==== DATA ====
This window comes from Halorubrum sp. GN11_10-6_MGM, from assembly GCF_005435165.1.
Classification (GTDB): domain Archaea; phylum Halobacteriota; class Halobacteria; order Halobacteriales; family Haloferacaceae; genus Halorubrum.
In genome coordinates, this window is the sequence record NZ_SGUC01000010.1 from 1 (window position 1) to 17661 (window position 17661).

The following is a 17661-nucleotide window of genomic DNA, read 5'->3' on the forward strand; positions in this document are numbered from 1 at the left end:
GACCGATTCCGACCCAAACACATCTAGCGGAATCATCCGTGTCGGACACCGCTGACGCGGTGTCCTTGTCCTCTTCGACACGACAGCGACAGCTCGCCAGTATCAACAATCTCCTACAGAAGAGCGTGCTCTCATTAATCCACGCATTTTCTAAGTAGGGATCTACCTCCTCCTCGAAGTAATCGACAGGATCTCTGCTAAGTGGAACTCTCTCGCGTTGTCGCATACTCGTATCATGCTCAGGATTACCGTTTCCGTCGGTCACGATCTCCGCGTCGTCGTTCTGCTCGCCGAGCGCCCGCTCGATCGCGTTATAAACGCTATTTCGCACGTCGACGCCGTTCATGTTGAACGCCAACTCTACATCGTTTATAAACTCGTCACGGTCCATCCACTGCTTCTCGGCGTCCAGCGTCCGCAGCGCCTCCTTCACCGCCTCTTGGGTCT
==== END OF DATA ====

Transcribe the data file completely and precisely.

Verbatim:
This window comes from Halorubrum sp. GN11_10-6_MGM, from assembly GCF_005435165.1.
Classification (GTDB): domain Archaea; phylum Halobacteriota; class Halobacteria; order Halobacteriales; family Haloferacaceae; genus Halorubrum.
In genome coordinates, this window is the sequence record NZ_SGUC01000010.1 from 1 (window position 1) to 17661 (window position 17661).

The following is a 17661-nucleotide window of genomic DNA, read 5'->3' on the forward strand; positions in this document are numbered from 1 at the left end:
GACCGATTCCGACCCAAACACATCTAGCGGAATCATCCGTGTCGGACACCGCTGACGCGGTGTCCTTGTCCTCTTCGACACGACAGCGACAGCTCGCCAGTATCAACAATCTCCTACAGAAGAGCGTGCTCTCATTAATCCACGCATTTTCTAAGTAGGGATCTACCTCCTCCTCGAAGTAATCGACAGGATCTCTGCTAAGTGGAACTCTCTCGCGTTGTCGCATACTCGTATCATGCTCAGGATTACCGTTTCCGTCGGTCACGATCTCCGCGTCGTCGTTCTGCTCGCCGAGCGCCCGCTCGATCGCGTTATAAACGCTATTTCGCACGTCGACGCCGTTCATGTTGAACGCCAACTCTACATCGTTTATAAACTCGTCACGGTCCATCCACTGCTTCTCGGCGTCCAGCGTCCGCAGCGCCTCCTTCACCGCCTCTTGGGTCT